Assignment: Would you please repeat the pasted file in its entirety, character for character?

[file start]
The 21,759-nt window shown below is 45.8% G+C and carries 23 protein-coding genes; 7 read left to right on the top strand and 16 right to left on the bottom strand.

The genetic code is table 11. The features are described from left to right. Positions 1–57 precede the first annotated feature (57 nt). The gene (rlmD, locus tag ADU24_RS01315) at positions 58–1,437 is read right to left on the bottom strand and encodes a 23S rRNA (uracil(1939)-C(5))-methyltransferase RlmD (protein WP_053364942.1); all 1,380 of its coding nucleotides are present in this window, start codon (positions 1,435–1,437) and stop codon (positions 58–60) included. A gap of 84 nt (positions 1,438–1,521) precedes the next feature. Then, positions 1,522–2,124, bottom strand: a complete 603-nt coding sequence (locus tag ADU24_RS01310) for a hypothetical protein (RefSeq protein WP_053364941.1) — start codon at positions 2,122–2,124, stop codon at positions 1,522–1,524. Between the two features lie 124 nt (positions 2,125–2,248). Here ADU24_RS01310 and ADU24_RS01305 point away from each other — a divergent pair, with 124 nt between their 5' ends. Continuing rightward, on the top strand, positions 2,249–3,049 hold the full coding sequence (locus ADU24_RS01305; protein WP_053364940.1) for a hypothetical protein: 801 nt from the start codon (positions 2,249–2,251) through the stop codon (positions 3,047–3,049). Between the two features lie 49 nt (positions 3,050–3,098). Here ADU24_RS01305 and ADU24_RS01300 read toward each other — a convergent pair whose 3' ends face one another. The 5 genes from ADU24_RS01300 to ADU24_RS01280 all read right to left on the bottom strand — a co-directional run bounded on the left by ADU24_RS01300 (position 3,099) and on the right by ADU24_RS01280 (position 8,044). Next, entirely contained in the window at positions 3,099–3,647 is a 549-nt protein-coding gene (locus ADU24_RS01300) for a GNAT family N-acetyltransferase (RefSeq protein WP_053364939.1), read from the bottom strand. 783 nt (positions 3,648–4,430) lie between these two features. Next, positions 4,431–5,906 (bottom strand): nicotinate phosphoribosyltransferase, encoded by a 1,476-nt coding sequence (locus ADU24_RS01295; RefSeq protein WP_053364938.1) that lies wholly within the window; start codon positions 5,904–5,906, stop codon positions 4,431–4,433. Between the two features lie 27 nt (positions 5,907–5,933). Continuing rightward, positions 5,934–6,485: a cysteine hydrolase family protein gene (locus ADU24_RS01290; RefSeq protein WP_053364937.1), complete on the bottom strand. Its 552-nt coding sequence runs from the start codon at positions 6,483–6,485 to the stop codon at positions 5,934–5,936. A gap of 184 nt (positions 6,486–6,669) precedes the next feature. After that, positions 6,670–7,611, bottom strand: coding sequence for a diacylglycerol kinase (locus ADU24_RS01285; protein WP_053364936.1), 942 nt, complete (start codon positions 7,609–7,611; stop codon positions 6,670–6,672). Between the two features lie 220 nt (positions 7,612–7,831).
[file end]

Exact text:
The 21,759-nt window shown below is 45.8% G+C and carries 23 protein-coding genes; 7 read left to right on the top strand and 16 right to left on the bottom strand.

The genetic code is table 11. The features are described from left to right. Positions 1–57 precede the first annotated feature (57 nt). The gene (rlmD, locus tag ADU24_RS01315) at positions 58–1,437 is read right to left on the bottom strand and encodes a 23S rRNA (uracil(1939)-C(5))-methyltransferase RlmD (protein WP_053364942.1); all 1,380 of its coding nucleotides are present in this window, start codon (positions 1,435–1,437) and stop codon (positions 58–60) included. A gap of 84 nt (positions 1,438–1,521) precedes the next feature. Then, positions 1,522–2,124, bottom strand: a complete 603-nt coding sequence (locus tag ADU24_RS01310) for a hypothetical protein (RefSeq protein WP_053364941.1) — start codon at positions 2,122–2,124, stop codon at positions 1,522–1,524. Between the two features lie 124 nt (positions 2,125–2,248). Here ADU24_RS01310 and ADU24_RS01305 point away from each other — a divergent pair, with 124 nt between their 5' ends. Continuing rightward, on the top strand, positions 2,249–3,049 hold the full coding sequence (locus ADU24_RS01305; protein WP_053364940.1) for a hypothetical protein: 801 nt from the start codon (positions 2,249–2,251) through the stop codon (positions 3,047–3,049). Between the two features lie 49 nt (positions 3,050–3,098). Here ADU24_RS01305 and ADU24_RS01300 read toward each other — a convergent pair whose 3' ends face one another. The 5 genes from ADU24_RS01300 to ADU24_RS01280 all read right to left on the bottom strand — a co-directional run bounded on the left by ADU24_RS01300 (position 3,099) and on the right by ADU24_RS01280 (position 8,044). Next, entirely contained in the window at positions 3,099–3,647 is a 549-nt protein-coding gene (locus ADU24_RS01300) for a GNAT family N-acetyltransferase (RefSeq protein WP_053364939.1), read from the bottom strand. 783 nt (positions 3,648–4,430) lie between these two features. Next, positions 4,431–5,906 (bottom strand): nicotinate phosphoribosyltransferase, encoded by a 1,476-nt coding sequence (locus ADU24_RS01295; RefSeq protein WP_053364938.1) that lies wholly within the window; start codon positions 5,904–5,906, stop codon positions 4,431–4,433. Between the two features lie 27 nt (positions 5,907–5,933). Continuing rightward, positions 5,934–6,485: a cysteine hydrolase family protein gene (locus ADU24_RS01290; RefSeq protein WP_053364937.1), complete on the bottom strand. Its 552-nt coding sequence runs from the start codon at positions 6,483–6,485 to the stop codon at positions 5,934–5,936. A gap of 184 nt (positions 6,486–6,669) precedes the next feature. After that, positions 6,670–7,611, bottom strand: coding sequence for a diacylglycerol kinase (locus ADU24_RS01285; protein WP_053364936.1), 942 nt, complete (start codon positions 7,609–7,611; stop codon positions 6,670–6,672). Between the two features lie 220 nt (positions 7,612–7,831).